Environment minister Prakash Javadekar asked rich countries on Monday to commit on the present and come up with emission reduction targets for the pre-2020 period in order to have a successful climate conference in Paris this winter.
A new agreement is to be signed for the post-2020 period but experts say commitment to emission reduction in the pre-2020 period is extremely weak under the second phase of the existing climate treaty, the Kyoto Protocol.
“It will be ironical if we formulate post-2020 architecture without finalising the pre-2020 action plan,” Javadekar said at the St Petersberg Climate Dialogue organised by the German government to formalise a negotiating text for the 196-nation climate summit later this year.
Three years after the United Nations-led climate conference decided to extend the Kyoto Protocol to 2020, it has not been ratified by enough countries to make it an international agreement. The United States, Canada, Japan and Australia are among the major carbonemitting countries that have refused to be a part of Kyoto-2.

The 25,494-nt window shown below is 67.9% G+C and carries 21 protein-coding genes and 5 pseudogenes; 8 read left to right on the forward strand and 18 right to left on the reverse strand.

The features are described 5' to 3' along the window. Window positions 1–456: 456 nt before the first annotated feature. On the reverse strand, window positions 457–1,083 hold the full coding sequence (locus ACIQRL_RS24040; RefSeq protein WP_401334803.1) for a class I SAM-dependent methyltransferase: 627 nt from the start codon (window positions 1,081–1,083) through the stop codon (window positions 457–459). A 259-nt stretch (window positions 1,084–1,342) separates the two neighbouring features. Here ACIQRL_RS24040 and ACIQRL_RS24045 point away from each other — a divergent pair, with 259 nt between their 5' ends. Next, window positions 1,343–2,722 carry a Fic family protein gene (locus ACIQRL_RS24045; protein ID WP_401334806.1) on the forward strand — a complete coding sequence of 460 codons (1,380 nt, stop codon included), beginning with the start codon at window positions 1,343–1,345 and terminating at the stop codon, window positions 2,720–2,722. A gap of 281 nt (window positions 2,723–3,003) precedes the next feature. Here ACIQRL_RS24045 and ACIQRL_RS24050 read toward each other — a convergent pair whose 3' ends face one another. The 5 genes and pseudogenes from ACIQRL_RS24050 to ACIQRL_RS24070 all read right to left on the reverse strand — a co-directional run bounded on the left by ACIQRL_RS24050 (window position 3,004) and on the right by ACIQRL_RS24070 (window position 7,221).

India’s move to ask for more commitment on pre-2020 targets is clearly aimed at putting pressure on countries like the United States which have submitted their emission reduction target only for the post-2020 period without any commitment for the interim period. It also deflects the pressure on India and China to accept carbon emission reduction goals.
“In this regard, the pre-2020 actions would be an important signal to the world about our commitment on climate change issues,” Javadekar said, while elaborating on India’s voluntary action to fight climate change.
He also outlined an eight-point charter that included a renewable energy goal of 175 GW by 2022, an increase in cess on coal to fund clean technologies, a new scheme for faster adoption of electric and hybrid vehicles, more money to state governments to create carbon sinks by afforestation and a plan to develop 100 smart cities.
(The writer’s visit to Berlin has been sponsored by the German Foreign Office.)